A family tree of the Randell family originating in North Norfolk
Thomas Randell ~ The Randell Warm Seawater Baths ~ Clockmakers ~ Ironmongers ~ Postmasters ~ Sailors ~ Victorians

home | individuals | family trees [pre-1841] [post-1841] | early randells | north walsham | search | links | facts

William RANDELL 1895

William 'Billy' Randell, was my Grandad Randell. Both my grandparents were absolutely wonderful to be around.
Having surrendered all objectivity, I can say that William Randell was born at 20 Chesterfield Villas, Cromer, 12 September 1895 the son of John Ephraim Randell and Charlotte Phebe Durrant. Around 1910 he was working as an errand boy at Mutimers Grocer and Draper in Garden St when he met the love of his life, 15 year old Florence Matilda Brown, who with her friend Elsie West, was promenading along the sea front. Mutimers delivery bicycle proved to be a vital element in the romance, as he would regularly cycle the four miles along the coast road past her home in Sheringham in the hope of a chance meeting.
A couple of years prior to the Great War, William secured a position with the Great Eastern Railway as a porter at Cromer Beach Station. Like many from his era the War interrupted and he went off to fight. He joined the Royal Field Artillery, as private 34843, and served in France. Ironically, on 11 September 1915, the very last day of his teens, his War Service Record stated he was somewhere in Northern in France acting as a driver of a horse drawn gun carriage.
He was very uncomfortable with his Great War experience and consequently little is known. My grandmother recalled that he spent nineteen months in France before returning for his first leave and that they spent Christmas together at Aunt Martha's. She went on to reflect that she had been rather naïve, in believing him when he dismissed the experience of battle as nothing more than Guy Fawkes night. She concluded that the experience fundamentally shaped his life and radically re-aligned his values.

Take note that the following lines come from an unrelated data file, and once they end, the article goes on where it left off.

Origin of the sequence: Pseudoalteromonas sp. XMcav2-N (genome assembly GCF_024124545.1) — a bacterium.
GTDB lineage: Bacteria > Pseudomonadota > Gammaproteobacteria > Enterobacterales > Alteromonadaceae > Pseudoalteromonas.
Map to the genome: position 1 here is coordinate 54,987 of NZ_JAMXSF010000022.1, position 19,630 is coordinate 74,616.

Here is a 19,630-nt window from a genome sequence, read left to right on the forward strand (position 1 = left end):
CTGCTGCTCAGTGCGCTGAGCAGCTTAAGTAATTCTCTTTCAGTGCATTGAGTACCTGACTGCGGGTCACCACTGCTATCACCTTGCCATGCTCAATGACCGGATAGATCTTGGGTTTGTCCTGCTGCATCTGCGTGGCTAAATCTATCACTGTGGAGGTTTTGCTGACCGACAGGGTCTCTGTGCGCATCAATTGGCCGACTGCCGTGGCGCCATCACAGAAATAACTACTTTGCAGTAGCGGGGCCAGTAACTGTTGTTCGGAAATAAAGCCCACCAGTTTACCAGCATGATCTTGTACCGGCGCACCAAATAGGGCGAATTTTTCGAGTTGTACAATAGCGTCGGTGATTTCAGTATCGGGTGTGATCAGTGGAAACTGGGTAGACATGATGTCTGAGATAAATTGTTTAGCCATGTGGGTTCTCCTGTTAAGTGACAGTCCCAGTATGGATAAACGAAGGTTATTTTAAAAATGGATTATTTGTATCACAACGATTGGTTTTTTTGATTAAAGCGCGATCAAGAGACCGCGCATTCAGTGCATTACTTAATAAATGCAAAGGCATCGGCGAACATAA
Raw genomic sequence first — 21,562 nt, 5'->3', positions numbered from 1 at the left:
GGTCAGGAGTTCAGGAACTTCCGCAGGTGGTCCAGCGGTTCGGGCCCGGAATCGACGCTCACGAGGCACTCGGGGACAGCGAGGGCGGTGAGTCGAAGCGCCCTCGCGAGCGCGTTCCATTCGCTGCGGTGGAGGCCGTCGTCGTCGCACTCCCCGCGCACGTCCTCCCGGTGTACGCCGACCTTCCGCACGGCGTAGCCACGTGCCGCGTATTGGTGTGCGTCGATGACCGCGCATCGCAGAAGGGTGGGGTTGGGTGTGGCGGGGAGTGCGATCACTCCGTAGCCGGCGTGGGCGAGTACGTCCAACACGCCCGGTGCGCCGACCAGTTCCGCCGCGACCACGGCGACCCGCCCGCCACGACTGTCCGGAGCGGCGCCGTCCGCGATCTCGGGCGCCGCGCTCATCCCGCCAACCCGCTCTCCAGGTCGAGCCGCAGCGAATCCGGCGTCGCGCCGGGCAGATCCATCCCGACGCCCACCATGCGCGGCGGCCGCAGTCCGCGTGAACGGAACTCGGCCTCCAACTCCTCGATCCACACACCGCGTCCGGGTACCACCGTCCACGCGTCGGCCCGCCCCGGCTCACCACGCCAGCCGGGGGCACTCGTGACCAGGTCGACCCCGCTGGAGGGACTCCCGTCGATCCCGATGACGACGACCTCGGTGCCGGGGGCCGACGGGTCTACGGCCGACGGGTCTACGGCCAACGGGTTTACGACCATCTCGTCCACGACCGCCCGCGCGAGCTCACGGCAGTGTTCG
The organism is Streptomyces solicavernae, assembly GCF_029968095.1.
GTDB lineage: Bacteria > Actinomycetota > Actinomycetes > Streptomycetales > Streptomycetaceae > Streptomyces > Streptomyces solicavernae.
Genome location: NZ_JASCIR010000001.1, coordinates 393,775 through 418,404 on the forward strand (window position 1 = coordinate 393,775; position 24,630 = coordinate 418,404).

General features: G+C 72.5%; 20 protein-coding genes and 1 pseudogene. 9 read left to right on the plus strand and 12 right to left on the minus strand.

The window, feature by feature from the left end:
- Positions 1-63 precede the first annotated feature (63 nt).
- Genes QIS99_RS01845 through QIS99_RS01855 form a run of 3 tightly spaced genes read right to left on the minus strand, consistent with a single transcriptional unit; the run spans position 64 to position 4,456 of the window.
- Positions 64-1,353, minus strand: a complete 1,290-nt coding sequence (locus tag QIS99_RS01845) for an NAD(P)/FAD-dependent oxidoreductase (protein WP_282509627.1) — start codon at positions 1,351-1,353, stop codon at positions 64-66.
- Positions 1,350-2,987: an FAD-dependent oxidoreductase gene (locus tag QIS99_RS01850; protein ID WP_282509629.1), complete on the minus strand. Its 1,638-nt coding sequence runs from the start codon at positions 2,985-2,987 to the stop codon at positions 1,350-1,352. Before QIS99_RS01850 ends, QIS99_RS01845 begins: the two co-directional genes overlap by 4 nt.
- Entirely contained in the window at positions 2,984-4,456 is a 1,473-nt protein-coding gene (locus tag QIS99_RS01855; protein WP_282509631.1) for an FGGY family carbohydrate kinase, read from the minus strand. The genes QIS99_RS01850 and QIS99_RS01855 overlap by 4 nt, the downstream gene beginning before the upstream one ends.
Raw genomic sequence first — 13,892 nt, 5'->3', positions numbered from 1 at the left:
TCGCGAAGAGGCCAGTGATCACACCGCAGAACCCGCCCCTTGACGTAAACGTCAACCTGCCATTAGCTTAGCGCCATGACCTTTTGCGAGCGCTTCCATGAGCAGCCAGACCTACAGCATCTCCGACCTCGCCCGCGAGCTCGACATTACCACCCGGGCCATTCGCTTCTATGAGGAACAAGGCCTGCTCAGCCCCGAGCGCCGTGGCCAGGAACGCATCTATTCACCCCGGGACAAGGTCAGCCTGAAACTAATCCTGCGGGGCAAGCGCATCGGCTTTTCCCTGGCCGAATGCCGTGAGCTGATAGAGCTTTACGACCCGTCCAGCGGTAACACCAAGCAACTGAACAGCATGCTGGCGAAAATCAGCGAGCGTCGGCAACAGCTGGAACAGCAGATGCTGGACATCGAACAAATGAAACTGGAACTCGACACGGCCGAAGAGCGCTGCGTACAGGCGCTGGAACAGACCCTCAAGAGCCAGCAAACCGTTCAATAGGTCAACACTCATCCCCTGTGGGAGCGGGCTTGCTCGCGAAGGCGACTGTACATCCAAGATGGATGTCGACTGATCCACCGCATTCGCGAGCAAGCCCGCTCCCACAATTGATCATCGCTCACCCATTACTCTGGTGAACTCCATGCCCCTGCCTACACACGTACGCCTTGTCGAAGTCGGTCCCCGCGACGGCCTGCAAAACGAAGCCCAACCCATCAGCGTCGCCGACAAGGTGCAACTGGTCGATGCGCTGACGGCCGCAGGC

It seems he returned to France and apparently stayed eighteen months after the signing the armistice. During this post war period, whilst he was repairing railway infrastructure in France, Florence's attention had drifted to a local Sheringham lad, Sydney Dennis but all was redressed when William returned and they married 10 March 1920 in Sheringham Parish Church.
Picking up his earlier career in Norfolk proved difficult after the war and when a Linesman's job with LNER came up near Sheffield the couple moved north. Their first home was at 87 Cross Hill, Ecclesfield a house that still stands today. The following years saw them move to Mexborough and finally Chesterfield, Derbyshire. Together they had four children, three are still alive today, living in or around Chesterfield.
I remember my Grandad as funny, attentive, and personable. He was an armchair activist, closely following the machinations of the world around him with a resigned cynicism and languid dry humour. He had a quiet or calm temperament, but an undeniable charisma. My Grandmother described him as a "bit of a card", and this is a perfect description because it has ambiguity and charm. After all he was a man who would put Christmas decorations up with a four inch nail because he couldn't see a good reason why not to.